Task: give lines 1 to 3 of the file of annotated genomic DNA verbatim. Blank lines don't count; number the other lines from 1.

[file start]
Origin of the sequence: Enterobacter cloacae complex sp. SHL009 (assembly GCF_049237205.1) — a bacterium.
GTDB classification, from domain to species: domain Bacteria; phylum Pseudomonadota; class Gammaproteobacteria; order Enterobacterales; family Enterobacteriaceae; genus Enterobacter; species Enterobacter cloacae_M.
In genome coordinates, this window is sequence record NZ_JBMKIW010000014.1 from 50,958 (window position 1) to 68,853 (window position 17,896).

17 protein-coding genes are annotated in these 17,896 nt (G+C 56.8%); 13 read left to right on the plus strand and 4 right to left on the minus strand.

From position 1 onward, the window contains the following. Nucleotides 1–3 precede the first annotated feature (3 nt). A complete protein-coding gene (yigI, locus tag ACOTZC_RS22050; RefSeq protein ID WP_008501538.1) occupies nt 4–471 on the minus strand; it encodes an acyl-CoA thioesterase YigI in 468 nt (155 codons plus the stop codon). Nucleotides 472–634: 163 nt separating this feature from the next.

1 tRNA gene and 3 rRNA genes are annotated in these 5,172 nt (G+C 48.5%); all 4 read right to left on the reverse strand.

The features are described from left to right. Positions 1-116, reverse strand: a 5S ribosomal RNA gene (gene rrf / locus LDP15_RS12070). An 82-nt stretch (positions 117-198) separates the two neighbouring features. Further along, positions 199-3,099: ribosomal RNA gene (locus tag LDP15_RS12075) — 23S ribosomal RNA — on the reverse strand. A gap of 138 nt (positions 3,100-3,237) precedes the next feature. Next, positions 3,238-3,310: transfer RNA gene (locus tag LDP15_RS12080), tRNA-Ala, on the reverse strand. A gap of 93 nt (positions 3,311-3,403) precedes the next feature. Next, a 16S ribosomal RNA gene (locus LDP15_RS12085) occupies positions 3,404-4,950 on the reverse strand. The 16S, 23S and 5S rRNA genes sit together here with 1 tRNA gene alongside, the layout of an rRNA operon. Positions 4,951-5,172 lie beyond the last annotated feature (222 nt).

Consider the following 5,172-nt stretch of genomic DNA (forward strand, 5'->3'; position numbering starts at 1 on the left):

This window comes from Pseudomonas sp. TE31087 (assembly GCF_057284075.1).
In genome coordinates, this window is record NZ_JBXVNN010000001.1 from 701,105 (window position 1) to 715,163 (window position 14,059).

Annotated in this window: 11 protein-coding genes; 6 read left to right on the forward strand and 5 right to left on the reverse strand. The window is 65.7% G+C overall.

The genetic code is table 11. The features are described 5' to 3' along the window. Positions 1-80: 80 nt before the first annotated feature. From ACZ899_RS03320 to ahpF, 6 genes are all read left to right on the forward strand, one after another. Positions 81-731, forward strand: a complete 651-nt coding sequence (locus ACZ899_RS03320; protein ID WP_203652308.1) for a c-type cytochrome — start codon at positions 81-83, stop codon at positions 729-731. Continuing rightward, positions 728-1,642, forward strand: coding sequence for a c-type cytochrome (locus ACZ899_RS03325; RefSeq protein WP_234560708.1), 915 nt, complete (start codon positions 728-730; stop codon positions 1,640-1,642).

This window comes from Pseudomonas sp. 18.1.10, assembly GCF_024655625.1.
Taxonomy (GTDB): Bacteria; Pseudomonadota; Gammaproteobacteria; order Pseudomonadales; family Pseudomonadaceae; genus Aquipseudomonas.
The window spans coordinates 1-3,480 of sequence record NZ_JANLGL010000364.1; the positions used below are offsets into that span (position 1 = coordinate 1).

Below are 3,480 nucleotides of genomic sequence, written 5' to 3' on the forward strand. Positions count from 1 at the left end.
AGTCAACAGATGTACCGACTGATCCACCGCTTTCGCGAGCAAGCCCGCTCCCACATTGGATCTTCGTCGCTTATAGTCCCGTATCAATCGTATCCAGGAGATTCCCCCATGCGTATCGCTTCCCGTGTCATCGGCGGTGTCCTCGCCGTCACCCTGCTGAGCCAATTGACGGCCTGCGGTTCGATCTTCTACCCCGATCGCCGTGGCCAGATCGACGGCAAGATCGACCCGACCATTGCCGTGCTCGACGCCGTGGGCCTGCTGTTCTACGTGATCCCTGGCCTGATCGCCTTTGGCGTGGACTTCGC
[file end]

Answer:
Origin of the sequence: Enterobacter cloacae complex sp. SHL009 (assembly GCF_049237205.1) — a bacterium.
GTDB classification, from domain to species: domain Bacteria; phylum Pseudomonadota; class Gammaproteobacteria; order Enterobacterales; family Enterobacteriaceae; genus Enterobacter; species Enterobacter cloacae_M.
In genome coordinates, this window is sequence record NZ_JBMKIW010000014.1 from 50,958 (window position 1) to 68,853 (window position 17,896).